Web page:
As Richard Hawley dropped into Mountford Hall Getintothis’ Kevin Barrett found himself immersed in a songwriting masterclass.
‘They don’t make them like they used to’ is a phrase we’ve never been very fond of, especially when used in a musical sense.
Tonight’s attraction here at Liverpool’s Mountford Hall, Richard Hawley is clearly the paradox to this term.
One of the UK’s finest present day performers, yet his music is akin to being sonically comparable, and yet easily stacks up to a sound of a warm and hazy nostalgic bygone era.
The son of a Sheffield steel worker, this has defined his style in glorious inwardly fashion.
Producing music which is clearly for his own enjoyment over easy sales, or the want, or need to satisfy any record label or certain audience type, with an output that spans and segues a variety of genres, and even decades.
Put a mark anywhere between rockabilly of the 50’s, 60’s skiffle, 70’s folk, 80’s country, or baroque pop the present day, and Hawley is very much comfortable wherever that may be.
The former Longpigs and Pulp man is every bit in his element here tonight, this the halfway point of a 13 date UK and Ireland tour to promote latest studio album number eight, Further.
Leading with 3 tracks from the release, the base heavy Off My Mind, Alone and Further blow away any notions of a wholly gentle set being the agenda for tonight’s proceedings.
Standing At the Sky’s Edge is just as brilliantly harrowing live as it is on record, spine tingling vocals throughout has this audience in awe.
Still taking residence in his childhood home town of Sheffield, Hawley has undoubtedly maintained a rich tradition of fine songwriters to hail from the South Yorkshire city.
A quadruple track arrangement of the stunning serenade Emilina Says, back-to-back with The Flamingos’esq Tonight the Streets Are Ours, Doors, and the profoundly beautiful Coles Corner provide a eloquently delightful songwriting exhibition.
Galley Girl grants a fantastically intense volume and bass shift demonstrating Hawley’s dynamic approach to his ever changing chameleon like style.
An instrumental highlight comes from Hawley‘s right hand side of the stage as Clive Mellor delights with a wonderful harmonica solo during Time Is.
There’s a deep cinematic aura to Hawley’s music, tracks like Open Up Your Door almost effortlessly immerse the listener straight into the set of Frank Capra movie. His delivery in song hold a charismatic classical elegance in their pitch, a patience where needed that many artist couldn’t pull off without overstaying their welcome.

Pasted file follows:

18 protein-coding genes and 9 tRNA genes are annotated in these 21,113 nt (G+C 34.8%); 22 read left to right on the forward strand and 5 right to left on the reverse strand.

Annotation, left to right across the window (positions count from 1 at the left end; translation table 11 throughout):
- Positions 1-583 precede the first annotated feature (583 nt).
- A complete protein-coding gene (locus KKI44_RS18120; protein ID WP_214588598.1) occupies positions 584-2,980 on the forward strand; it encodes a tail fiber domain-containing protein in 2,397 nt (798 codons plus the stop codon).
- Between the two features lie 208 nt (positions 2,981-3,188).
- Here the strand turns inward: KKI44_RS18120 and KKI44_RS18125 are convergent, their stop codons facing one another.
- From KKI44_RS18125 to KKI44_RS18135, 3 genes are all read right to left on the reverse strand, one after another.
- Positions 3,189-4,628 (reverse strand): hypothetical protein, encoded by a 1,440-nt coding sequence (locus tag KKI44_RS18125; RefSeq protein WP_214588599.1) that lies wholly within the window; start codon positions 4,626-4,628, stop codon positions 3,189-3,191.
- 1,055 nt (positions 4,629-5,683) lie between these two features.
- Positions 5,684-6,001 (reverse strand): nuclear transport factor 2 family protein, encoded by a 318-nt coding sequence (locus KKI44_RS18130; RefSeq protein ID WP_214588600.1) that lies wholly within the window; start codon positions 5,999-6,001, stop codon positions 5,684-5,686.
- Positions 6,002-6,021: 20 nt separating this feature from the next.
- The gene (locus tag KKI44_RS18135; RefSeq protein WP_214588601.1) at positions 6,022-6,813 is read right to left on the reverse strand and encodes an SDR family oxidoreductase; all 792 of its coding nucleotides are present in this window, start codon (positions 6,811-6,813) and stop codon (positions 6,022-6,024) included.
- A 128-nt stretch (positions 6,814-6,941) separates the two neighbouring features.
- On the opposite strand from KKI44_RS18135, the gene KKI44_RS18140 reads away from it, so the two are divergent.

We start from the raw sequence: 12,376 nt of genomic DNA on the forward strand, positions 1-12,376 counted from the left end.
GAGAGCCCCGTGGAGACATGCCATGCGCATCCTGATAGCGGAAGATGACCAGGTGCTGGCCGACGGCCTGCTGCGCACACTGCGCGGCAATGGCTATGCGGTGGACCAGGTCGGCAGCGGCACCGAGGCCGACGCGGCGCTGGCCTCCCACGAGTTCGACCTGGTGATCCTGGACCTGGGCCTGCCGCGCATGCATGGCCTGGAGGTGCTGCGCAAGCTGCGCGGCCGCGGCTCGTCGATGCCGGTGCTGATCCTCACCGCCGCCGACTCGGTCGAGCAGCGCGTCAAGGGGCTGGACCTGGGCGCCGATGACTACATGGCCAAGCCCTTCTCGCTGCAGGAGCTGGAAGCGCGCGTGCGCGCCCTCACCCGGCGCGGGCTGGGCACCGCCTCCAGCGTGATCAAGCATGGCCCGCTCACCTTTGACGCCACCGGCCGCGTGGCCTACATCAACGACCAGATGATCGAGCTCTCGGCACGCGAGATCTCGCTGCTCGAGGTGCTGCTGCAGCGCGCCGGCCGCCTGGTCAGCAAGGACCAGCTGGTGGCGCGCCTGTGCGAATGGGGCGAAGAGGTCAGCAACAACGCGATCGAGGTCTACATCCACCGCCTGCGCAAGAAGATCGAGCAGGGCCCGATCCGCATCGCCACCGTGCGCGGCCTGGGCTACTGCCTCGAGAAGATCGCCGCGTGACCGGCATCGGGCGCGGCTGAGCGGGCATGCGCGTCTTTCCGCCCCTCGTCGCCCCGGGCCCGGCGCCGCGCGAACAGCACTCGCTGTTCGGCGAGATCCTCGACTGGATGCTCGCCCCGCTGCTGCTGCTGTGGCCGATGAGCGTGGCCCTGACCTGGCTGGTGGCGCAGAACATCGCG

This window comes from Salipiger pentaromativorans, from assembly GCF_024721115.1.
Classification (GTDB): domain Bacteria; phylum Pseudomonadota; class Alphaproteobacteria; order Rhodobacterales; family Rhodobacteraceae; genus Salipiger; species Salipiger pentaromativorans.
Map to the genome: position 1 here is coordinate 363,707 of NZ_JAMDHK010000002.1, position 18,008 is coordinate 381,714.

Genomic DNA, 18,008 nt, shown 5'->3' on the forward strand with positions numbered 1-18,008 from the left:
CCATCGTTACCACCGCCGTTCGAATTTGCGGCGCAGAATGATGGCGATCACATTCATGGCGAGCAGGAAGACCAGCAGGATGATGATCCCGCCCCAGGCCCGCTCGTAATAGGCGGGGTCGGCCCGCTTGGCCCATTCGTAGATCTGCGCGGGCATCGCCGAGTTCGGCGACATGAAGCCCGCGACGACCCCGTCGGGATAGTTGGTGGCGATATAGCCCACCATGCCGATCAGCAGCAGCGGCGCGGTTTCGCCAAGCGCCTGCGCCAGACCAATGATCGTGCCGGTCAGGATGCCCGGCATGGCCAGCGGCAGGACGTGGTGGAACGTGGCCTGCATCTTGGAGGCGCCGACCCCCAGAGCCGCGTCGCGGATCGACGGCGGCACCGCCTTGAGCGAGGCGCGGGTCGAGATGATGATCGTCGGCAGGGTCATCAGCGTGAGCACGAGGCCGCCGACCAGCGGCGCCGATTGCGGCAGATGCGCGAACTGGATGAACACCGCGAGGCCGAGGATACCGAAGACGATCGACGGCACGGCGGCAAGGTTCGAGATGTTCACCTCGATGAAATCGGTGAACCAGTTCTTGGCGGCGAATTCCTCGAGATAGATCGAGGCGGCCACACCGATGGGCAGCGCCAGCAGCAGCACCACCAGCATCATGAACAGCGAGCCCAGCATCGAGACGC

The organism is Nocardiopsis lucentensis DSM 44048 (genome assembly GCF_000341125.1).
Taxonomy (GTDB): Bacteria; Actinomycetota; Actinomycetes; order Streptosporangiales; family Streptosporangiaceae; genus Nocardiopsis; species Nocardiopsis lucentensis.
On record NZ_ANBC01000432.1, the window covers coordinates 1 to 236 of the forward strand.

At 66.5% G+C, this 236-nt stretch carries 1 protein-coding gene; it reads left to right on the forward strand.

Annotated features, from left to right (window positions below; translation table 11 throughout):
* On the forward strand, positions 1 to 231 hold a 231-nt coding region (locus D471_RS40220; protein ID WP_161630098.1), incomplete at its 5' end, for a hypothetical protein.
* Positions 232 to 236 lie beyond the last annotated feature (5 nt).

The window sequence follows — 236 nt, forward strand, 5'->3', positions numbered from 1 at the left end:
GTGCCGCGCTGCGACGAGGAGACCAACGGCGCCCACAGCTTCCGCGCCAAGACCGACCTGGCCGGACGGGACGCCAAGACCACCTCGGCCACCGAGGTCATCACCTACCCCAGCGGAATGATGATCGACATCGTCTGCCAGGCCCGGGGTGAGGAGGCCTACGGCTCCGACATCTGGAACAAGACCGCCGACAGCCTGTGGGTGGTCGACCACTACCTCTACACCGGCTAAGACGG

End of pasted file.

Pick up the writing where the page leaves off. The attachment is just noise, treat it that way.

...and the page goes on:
On stage he oozes charm, for an artist who shuns the whole being cool notion he asserts it effortlessly.
Stage visuals are equally as impressive as the music on offer, nostalgic family portrait photos turn to psychedelic walk throughs during Down in the Woods.
A we start to run out of superlatives for Richard Hawley’s performance tonight, a two track encore rounds off an outstanding performance for everyone who was lucky enough to be here to witness it.
— Sally Williams (@Sally__Williams) October 8, 2019
Tonight’s tour support is singer-songwriter Sam Duckworth aka Get Cape. Wear Cape. Fly.
Having begun his career back in 2004 Duckworth no stranger to us here at Getintothis, although he does fall into a somewhat enigma bracket as an artist. Whilst his music has always been on the periphery of the big stage, he still holds a considerably expansive fan base earning him a cult like status.
Wasting no time to get the crowd onside, a very favourable cheer goes up to his words, “What a great time to be alive, the Tory party is crumbling, and Liverpool are top of the league”. Followed by an honourable tip of the city sharing his own socialist values.
A pleasing set ensued, full of emotional semi-gravel filled vocals, peaking with Adult and DNA, two tracks from his latest album, 2018’s Young Adult. Before finishing up on Glass Houses from his The Chronicles of a Bohemian Teenager LP, an impassioned self-reflective track derived from being the son of an immigrant finding new home in an alien land.
Images by Getintothis’ Kevin Barrett